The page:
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Abnormal systolic and diastolic LV motion by novel tissue phase mapping accounts for functional capacity in pulmonary hypertension


Pulmonary arterial hypertension (PAH) is characterized by RV dysfunction. However, abnormal ventricular interactions also result in abnormalities of systolic and diastolic LV function. Unfortunately, these changes may be subtle and are often overlooked in clinical assessment. In this study, a novel self-gated tissue phase mapping (TPM) sequence was used to evaluate the components of LV motion in patients with PAH. The aim was to better characterize abnormal LV function and to assess its functional significance.


The study population consisted of 20 patients with PAH and 20 age- and sex-matched healthy volunteers. All patients underwent a 6-minute walk and NT-proBNP testing, and 12 patients underwent right heart catheterization within 1 calendar month of the CMR. A self-navigated retrospectively gated golden-angle spiral sequence was used to perform TPM of basal- and mid-ventricular slices. The raw TPM data was used to calculate radial, tangential (twist) and longitudinal myocardial velocities for the two LV slices. In addition, all patients underwent conventional LV and RV volumetric assessment.


The LVEDV was lower in PAH with preserved ejection fraction compared to normal controls. TPM revealed significant abnormalities of systolic and diastolic motion in both the basal and mid LV cavities of patients with PAH (table 1 Figure 1). Specifically, there was a reduction in systolic twist and diastolic radial and longitudinal expansion. Furthermore, peak LV circumferential untwisting was delayed in PAH (65.1 ± 46 ms after radial e-wave). Interestingly, LV metrics by TPM did not correlate with PA pressure. However, on univariate analysis, peak LV tangential (r = 0.504, p = 0.033) and radial (r = 0.454, p = 0.044) s-waves, and LV radial e-waves (r = 0.748, p = 0.00023) did correlate with 6-minute walk distance in PAH patients, as did LVEF and LVSV (but not invasive measures). Nevertheless, on multivariate analysis, only mid-LV peak radial e-wave velocity was an independent predictor of 6-minute walk distance (β = 0.844, p < 0.0006). In addition, peak LV radial e- (r = -0.645, p = 0.004) and a-waves (r = 0.569, p = 0.014) also correlated with NT-proBNP levels in PAH.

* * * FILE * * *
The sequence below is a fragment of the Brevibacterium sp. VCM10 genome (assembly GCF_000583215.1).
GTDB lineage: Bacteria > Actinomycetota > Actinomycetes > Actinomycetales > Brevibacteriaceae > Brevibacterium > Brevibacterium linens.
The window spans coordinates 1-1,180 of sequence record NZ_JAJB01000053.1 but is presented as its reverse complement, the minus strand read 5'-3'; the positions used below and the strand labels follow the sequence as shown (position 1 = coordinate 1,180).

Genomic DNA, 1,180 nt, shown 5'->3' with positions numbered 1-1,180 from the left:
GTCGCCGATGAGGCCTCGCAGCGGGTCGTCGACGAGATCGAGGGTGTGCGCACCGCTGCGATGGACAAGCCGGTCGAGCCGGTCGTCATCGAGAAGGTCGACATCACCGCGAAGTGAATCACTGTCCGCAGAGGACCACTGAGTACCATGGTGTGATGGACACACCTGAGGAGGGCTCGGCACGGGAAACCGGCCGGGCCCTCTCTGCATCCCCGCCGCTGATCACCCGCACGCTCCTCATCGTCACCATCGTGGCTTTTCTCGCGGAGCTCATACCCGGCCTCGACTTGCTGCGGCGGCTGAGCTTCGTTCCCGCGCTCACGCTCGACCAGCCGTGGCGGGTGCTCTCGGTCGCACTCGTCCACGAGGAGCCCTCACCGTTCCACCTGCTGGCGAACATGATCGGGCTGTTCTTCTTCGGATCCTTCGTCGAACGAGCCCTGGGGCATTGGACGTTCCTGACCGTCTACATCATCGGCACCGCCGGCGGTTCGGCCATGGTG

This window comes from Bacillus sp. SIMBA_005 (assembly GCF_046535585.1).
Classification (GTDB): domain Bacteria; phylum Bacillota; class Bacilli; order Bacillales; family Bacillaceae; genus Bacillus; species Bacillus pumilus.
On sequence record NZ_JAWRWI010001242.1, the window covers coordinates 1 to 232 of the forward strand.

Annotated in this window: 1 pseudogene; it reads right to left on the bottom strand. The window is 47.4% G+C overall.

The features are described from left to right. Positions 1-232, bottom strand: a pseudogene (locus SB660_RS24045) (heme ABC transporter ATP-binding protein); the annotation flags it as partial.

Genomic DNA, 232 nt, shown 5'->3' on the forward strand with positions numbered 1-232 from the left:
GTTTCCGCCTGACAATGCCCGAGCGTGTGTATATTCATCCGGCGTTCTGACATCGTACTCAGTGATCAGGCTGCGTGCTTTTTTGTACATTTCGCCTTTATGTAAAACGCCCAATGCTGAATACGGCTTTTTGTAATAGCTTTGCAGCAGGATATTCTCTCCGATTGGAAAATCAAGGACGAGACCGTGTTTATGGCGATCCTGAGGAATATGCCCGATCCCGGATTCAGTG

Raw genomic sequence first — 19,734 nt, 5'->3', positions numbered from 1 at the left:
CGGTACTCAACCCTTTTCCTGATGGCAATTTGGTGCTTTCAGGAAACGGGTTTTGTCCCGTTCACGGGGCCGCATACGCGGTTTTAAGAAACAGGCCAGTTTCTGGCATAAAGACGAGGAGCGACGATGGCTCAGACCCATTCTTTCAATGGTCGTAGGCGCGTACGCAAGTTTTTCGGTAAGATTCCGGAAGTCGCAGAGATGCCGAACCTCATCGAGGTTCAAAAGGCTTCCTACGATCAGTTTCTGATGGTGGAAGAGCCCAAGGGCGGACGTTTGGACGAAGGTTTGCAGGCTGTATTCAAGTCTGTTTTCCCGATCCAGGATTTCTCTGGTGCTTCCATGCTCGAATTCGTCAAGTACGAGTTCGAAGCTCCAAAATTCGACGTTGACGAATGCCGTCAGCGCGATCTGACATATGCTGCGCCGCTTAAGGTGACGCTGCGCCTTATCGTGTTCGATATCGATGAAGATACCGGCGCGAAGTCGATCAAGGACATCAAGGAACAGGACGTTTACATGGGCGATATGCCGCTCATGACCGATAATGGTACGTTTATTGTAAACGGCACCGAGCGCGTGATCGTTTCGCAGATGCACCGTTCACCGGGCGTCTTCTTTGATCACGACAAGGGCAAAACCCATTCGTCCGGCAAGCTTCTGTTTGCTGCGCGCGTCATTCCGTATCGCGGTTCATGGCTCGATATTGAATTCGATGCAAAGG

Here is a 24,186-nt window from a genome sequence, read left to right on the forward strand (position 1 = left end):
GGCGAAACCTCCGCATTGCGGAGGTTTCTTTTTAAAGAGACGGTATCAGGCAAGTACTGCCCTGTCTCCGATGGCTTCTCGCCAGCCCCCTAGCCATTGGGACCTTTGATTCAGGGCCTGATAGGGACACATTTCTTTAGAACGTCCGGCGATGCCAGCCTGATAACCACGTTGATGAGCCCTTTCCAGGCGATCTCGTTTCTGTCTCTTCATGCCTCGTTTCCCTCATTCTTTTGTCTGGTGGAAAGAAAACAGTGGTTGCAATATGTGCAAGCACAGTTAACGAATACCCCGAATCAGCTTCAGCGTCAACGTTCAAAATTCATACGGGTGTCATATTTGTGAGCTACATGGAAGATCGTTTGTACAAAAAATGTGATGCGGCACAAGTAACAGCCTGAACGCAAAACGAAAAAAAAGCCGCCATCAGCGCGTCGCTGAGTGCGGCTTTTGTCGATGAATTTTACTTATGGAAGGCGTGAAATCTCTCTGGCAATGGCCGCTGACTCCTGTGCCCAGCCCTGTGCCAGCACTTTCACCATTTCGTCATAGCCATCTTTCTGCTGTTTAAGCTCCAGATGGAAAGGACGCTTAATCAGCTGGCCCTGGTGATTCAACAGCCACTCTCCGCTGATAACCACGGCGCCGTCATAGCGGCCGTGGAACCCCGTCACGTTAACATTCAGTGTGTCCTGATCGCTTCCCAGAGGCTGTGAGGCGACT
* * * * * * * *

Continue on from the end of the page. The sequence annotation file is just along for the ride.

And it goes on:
Table 1 Table of LV volumes, ejection fractions and TPM velocities in PAH and healthy controls
Figure 1
figure 1

Colour-maps displaying radial velocities against time for a mid LV short-axis slice in a healthy volunteer and in a patient with PAH during a single cardiac cycle. Note the abnormal septal motion in PAH, with consequent discordant segmental early diastolic radial LV motion that progresses from the septum towards the lateral LV wall (circled).


We have shown using a novel TPM sequence that there are significant abnormalities of LV systolic tangential and diastolic radial and longitudinal velocities in PAH. Furthermore, we have demonstrated that there is temporal distortion of the separate components of early diastolic LV motion. Importantly, we have shown that these abnormal measures correlate with 6-minute walk distances, implying that part of reduced exercise tolerance in PAH is secondary to LV disease. In fact, the only independent predictor of the 6-minute walk test was the radial e-wave, which suggests that LV early diastolic dysfunction may play a pivotal role in the disease symptoms.


Drs. Daniel Knight and Vivek Muthurangu are funded by the British Heart Foundation (BHF).

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This article is published under license to BioMed Central Ltd. This is an Open Access article distributed under the terms of the Creative Commons Attribution License (, which permits unrestricted use, distribution, and reproduction in any medium, provided the original work is properly cited. The Creative Commons Public Domain Dedication waiver ( applies to the data made available in this article, unless otherwise stated.

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Knight, D.S., Steeden, J.A., Coghlan, J.G. et al. Abnormal systolic and diastolic LV motion by novel tissue phase mapping accounts for functional capacity in pulmonary hypertension. J Cardiovasc Magn Reson 16 (Suppl 1), P253 (2014).

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